For success, the critical relationship is between the Product and Data teams (B), the other 2 relationships are harder to form; a good product manager will be able to maintain the motivation of both the developer and data science teams by drawing on their strengths and not exposing their weaknesses, eventually a level of respect for each other's talents will lead to a Developer to Data Scientist working relationship (A); the relationship with the business is also hard because the business expectations on data projects is currently very high and the cost and lead times of those projects are a major investment, and as a result it will take time for the relationship (C) to form in a sustainable way. The product managers should be already adept at creating bridges between teams. Thus...
Tip 2 :  Align the role with the Product Management team

A positive aspect of aligning with the Product team is that the targeting of the Data Science effort goes towards product goals, and the statistical skills are not sidetracked into more general BI. It is not that Data Scientists can't do BI, but if you want them to go in that direction, you should get that in the job description (which will alter who applies).

In the same way that you should keep the job description focused on the product area, you should take care to avoid including detailed engineering or environment specifics. It is true that a Data Scientist will be more productive in a commercial context on day 1 if they are already familiar with the systems (source control, project management, build and release processes), but they can learn these systems and the introduction of data centric development is very likely to change these established processes over time. Should you teach Data Scientists to do BDD or Software Engineers to use Jupyter Notebooks? Either way you should keep the job description tight and avoid all the nice to have requirements that will cut down the applicant list. You can take these things into account, but you want the strongest Data Scientist not the one who is most like your average developer. Thus...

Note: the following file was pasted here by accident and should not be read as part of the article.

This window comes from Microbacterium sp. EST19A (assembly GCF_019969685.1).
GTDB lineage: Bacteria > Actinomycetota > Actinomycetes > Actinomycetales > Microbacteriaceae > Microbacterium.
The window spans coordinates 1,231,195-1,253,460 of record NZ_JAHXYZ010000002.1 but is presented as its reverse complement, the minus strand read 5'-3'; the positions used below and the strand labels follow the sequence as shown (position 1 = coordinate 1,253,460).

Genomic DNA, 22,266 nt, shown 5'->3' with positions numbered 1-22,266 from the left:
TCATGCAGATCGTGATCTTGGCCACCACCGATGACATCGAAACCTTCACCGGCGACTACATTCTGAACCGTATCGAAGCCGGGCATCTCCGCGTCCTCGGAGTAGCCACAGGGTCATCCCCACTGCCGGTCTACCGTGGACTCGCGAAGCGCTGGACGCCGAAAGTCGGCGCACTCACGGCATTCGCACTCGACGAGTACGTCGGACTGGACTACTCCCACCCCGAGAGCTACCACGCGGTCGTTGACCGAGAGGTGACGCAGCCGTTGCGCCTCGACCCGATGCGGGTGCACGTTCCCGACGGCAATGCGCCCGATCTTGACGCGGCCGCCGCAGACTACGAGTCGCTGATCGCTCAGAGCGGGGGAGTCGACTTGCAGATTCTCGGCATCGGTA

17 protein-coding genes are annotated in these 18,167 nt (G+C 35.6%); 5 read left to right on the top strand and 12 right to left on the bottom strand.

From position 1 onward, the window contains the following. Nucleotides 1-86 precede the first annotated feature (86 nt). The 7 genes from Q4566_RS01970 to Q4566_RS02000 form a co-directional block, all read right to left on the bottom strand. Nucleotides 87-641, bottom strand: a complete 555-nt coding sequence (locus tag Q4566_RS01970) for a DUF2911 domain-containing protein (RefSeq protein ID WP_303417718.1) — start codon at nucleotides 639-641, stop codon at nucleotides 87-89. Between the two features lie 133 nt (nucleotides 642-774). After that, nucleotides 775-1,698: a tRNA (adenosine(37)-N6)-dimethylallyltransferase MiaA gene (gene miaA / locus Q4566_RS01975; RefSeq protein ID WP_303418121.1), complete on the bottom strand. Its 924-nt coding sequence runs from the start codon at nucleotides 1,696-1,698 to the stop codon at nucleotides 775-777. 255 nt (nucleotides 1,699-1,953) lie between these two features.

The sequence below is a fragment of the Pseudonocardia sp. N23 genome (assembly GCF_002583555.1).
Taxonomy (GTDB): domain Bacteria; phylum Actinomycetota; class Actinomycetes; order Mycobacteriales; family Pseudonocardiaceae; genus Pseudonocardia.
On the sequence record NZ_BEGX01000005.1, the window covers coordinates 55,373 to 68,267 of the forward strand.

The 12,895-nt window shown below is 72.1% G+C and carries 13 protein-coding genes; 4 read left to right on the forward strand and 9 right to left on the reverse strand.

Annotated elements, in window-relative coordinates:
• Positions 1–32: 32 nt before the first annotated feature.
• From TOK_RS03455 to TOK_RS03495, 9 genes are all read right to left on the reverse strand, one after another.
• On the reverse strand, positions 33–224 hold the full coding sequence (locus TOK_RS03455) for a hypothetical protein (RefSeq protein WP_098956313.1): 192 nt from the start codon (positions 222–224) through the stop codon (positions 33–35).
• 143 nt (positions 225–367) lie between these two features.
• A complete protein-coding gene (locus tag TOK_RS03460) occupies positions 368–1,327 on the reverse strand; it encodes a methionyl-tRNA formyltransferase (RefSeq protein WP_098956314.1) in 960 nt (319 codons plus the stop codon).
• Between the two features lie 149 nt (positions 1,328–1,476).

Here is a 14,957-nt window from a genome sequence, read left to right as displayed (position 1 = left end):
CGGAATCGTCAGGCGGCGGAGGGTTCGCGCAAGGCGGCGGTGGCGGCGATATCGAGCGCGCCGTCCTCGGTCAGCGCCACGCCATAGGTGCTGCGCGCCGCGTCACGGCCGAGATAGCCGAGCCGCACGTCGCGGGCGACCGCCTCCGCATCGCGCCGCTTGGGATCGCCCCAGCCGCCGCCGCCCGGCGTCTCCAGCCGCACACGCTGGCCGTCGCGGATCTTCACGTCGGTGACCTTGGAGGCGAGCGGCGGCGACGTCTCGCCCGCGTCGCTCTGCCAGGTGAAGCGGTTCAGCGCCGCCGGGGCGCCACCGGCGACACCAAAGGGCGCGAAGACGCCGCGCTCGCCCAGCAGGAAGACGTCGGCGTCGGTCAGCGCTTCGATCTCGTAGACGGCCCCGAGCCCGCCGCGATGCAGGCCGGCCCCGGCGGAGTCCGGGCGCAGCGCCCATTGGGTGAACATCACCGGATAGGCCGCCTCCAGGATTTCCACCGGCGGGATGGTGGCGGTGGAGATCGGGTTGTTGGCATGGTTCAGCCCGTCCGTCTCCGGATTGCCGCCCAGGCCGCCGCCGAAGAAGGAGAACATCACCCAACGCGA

Tip 3 : Stick to Data Science skills in the job description

At this point you might find that you are not looking for a Data Scientist at all, perhaps you are in fact looking for a Data Engineer or a Data Ops person to fulfil your business goals. These roles are more aligned with systems engineering and operations skills and you are really looking for specific experience with big data and ML workloads. If this is the case please consider getting in touch ;)